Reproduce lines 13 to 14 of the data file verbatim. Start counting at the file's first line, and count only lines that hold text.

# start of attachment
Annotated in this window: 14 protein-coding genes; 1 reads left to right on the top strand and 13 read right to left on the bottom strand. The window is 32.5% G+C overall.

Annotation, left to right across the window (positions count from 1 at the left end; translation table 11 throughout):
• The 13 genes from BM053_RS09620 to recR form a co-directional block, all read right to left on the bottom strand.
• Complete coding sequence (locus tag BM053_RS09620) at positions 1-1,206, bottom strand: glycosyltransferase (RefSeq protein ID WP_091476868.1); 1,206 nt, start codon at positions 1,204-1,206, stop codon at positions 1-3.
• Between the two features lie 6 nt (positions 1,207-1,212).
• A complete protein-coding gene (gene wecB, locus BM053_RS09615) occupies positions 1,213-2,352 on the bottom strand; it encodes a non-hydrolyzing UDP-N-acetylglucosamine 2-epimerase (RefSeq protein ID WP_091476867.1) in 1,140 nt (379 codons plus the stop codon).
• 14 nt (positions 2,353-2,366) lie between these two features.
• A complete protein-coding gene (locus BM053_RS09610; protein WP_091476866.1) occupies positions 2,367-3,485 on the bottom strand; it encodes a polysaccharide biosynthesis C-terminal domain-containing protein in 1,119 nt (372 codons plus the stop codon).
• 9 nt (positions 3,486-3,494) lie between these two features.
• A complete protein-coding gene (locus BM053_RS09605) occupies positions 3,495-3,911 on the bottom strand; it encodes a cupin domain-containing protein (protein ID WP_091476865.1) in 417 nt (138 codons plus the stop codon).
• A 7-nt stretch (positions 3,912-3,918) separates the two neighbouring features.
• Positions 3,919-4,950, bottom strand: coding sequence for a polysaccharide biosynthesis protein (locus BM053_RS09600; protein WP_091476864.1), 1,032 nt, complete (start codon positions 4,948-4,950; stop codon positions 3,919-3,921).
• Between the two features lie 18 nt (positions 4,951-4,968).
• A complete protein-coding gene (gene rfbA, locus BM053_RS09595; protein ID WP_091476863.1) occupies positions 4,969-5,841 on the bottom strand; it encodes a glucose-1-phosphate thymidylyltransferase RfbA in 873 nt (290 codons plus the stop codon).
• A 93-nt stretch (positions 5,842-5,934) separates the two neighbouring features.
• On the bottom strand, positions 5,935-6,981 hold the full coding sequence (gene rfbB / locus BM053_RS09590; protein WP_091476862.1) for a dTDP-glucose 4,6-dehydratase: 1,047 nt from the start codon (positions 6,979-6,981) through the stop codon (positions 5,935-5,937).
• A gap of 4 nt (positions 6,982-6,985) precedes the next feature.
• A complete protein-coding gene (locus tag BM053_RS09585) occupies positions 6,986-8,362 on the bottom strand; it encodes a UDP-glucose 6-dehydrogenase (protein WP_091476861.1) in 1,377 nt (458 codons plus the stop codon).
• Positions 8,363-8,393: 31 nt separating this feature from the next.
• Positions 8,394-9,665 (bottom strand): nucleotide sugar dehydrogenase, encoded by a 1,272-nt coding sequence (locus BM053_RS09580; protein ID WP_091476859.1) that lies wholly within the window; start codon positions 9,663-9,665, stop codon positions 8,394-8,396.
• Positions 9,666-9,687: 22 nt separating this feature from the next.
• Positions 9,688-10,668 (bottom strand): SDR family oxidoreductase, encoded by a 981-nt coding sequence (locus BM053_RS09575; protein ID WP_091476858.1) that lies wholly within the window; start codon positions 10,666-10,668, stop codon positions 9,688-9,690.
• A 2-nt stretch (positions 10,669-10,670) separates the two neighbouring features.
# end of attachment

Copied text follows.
• Between the two features lie 18 nt (positions 4,951-4,968).
• A complete protein-coding gene (gene rfbA, locus BM053_RS09595; protein ID WP_091476863.1) occupies positions 4,969-5,841 on the bottom strand; it encodes a glucose-1-phosphate thymidylyltransferase RfbA in 873 nt (290 codons plus the stop codon).